The white former East Pittsburgh police officer who shot and killed an unarmed black teenager in the back goes on trial Tuesday, potentially facing life behind bars.
The Associated Press reports that lawyers for 30-year-old Michael Rosfeld are expected to say that the June 2018 shooting of 17-year-old Antwon Rose II was justified. Rosfeld is charged with one count of criminal homicide.
A jury of six men and six women—including three black jurors—has been sequestered and in a Pittsburgh hotel for the duration of the trial and will hear evidence in the case and decide Rosfeld’s fate.
Rosfeld had just been sworn into the East Pittsburgh Police Department hours before he shot Rose on June 19, 2018, after a traffic stop. Rose was a passenger in a vehicle suspected of having been involved in an earlier drive-by shooting in North Braddock.
When the driver was told to exit the vehicle, Rose and another passenger—Zaijuan Hester—took off running.
As previously reported on The Root by Anne Branigin:
That’s when Rosfeld shot Antwon three times in the back. Police have confirmed that Antwon was not armed when he was shot.
The shooting was captured on camera by a 23-year-old female bystander, told ABC News it was as though Rosfeld “was taking target practice out on this young man’s back.”
“He didn’t flinch. He didn’t say, ‘Stop running.’ He didn’t say anything,” she said.
Rosfeld claimed he thought Rose had a gun, but police have noted that Rosfeld gave conflicting stories as to what happened. There was no weapon found on Rose when he was killed.
Hester, 18, was later arrested for the drive-by shooting. In court Friday, he pleaded guilty to aggravated assault and firearms violations for the incident and told a judge that it was he, and not Rose, who did the shooting. According to AP, the judge ruled that jurors in Rosfeld’s case will hear evidence of the drive-by shooting.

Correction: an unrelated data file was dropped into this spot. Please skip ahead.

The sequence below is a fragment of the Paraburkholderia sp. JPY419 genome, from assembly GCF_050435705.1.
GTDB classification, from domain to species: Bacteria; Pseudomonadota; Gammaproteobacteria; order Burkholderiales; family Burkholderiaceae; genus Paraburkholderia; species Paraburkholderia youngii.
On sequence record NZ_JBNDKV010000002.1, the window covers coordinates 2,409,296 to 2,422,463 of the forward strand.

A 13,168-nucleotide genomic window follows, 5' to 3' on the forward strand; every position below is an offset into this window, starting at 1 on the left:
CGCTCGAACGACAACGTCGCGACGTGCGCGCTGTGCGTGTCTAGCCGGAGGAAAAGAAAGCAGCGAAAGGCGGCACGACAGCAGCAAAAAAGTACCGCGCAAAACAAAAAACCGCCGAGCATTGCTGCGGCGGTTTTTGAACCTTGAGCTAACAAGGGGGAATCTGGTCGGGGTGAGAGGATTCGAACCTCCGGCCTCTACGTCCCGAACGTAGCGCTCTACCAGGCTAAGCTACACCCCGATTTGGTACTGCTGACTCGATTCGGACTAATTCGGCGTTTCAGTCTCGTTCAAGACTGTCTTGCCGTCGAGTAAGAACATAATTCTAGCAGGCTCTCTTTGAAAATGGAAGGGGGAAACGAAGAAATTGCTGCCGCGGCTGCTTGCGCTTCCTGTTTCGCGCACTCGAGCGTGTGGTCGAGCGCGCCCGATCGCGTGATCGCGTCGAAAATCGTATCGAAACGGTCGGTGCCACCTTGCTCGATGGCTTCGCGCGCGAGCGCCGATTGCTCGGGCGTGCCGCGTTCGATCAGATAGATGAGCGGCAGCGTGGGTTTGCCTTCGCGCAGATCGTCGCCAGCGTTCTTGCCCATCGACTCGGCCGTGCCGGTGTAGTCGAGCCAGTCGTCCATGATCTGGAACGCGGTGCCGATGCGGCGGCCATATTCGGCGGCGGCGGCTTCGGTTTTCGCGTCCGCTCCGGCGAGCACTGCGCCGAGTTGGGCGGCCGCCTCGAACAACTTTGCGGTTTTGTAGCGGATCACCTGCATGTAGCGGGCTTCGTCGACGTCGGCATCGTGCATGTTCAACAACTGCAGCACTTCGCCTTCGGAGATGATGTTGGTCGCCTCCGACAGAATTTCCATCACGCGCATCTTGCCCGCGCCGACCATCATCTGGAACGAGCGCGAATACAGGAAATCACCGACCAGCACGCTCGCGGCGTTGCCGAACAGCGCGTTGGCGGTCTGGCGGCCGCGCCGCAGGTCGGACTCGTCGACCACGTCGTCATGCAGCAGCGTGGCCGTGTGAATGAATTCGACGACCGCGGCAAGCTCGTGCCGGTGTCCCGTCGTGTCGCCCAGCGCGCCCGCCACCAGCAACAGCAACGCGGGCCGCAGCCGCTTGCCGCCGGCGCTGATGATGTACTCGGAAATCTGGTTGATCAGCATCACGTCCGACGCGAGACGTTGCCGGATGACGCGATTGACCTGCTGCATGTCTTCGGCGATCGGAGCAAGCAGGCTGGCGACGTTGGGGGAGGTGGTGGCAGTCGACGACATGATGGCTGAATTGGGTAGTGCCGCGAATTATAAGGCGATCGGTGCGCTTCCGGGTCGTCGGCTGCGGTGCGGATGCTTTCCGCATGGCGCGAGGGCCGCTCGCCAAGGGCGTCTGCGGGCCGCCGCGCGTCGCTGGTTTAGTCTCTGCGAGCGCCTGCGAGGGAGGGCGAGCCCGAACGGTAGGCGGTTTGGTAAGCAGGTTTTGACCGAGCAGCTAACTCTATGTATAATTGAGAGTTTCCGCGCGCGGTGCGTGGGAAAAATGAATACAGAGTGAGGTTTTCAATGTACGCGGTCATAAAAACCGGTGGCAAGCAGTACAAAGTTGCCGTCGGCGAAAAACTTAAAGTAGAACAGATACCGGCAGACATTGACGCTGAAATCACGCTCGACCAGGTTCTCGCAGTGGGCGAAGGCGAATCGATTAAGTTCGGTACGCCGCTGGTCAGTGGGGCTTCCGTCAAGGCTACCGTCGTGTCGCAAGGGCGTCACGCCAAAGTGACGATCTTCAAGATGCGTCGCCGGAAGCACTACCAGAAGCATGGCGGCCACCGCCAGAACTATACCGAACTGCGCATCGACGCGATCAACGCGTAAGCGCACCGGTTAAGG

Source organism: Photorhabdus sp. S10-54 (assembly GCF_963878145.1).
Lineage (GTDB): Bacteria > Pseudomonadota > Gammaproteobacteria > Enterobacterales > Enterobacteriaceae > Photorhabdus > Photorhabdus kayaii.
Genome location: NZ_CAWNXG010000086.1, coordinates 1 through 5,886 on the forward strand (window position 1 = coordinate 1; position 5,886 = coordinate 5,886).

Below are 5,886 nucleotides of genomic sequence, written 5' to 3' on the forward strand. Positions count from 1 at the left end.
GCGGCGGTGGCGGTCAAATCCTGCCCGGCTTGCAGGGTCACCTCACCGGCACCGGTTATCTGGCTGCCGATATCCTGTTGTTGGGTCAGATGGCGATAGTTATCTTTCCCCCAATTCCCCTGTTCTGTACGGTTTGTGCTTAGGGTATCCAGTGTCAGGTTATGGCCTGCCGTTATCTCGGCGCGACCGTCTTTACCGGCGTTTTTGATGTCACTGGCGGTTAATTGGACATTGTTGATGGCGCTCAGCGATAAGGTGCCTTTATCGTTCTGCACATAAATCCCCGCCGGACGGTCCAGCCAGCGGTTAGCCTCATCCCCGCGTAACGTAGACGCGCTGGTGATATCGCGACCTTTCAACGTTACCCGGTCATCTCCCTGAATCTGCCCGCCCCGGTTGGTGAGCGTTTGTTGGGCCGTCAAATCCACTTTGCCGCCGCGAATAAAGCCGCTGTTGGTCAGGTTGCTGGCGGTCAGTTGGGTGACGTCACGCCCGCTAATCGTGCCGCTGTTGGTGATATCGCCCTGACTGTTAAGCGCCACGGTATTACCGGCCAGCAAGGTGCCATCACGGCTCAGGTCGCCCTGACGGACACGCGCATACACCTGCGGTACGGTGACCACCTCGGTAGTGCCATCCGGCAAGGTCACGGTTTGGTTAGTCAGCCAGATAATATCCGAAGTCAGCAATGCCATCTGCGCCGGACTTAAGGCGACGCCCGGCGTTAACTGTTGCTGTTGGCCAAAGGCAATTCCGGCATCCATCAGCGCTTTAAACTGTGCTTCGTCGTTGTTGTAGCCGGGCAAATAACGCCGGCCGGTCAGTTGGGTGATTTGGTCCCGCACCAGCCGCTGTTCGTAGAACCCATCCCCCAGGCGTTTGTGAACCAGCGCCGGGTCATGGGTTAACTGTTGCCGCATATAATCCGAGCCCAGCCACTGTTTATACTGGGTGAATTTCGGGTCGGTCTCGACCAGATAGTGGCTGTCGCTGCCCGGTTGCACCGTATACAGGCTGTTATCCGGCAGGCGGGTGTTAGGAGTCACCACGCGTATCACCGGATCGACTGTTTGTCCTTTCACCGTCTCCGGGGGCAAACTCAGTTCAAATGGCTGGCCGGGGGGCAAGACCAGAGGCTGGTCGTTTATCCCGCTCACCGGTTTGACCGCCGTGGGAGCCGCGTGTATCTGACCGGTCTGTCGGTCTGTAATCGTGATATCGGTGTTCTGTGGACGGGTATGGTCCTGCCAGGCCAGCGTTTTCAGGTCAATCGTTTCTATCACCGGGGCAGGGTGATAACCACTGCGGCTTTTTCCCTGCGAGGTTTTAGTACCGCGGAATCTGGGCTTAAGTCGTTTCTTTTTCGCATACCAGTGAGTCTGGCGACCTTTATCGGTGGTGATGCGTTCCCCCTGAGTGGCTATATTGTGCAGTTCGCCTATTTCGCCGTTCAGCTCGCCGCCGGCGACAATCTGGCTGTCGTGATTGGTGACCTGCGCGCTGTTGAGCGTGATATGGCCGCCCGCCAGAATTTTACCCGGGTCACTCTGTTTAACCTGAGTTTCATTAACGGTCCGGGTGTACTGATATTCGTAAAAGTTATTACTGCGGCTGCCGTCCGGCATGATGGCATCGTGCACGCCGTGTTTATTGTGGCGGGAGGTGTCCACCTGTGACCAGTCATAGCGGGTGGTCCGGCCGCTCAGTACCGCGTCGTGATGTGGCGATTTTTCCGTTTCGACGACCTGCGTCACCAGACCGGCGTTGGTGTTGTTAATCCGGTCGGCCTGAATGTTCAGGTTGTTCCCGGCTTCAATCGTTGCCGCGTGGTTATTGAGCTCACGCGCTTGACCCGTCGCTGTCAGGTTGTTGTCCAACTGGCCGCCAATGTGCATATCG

“When confronted with this inconsistency, Rosfeld stated he saw something in the passenger’s hand but was not sure what it was,” police wrote in the affidavit used to charge Rosfeld. “In addition, Officer Rosfeld stated that he was not certain if the individual who had his arm pointed at him was still pointing at him when he fired the shots.”
Of course, defense attorneys have tried to paint Rosfeld as a sympathetic character.
Defense attorney Patrick Thomassey told the Pittsburgh Post-Gazette last year “He’s very, very remorseful. He’s not remorseful because he’s been charged. He legitimately is sad that this happened. Mike kept saying, ‘I can’t believe this happened. I can’t believe that kid didn’t have a gun in his hand.’”
The East Pittsburgh Police Department has since been shut down, and the state police have taken over to cover its former territory.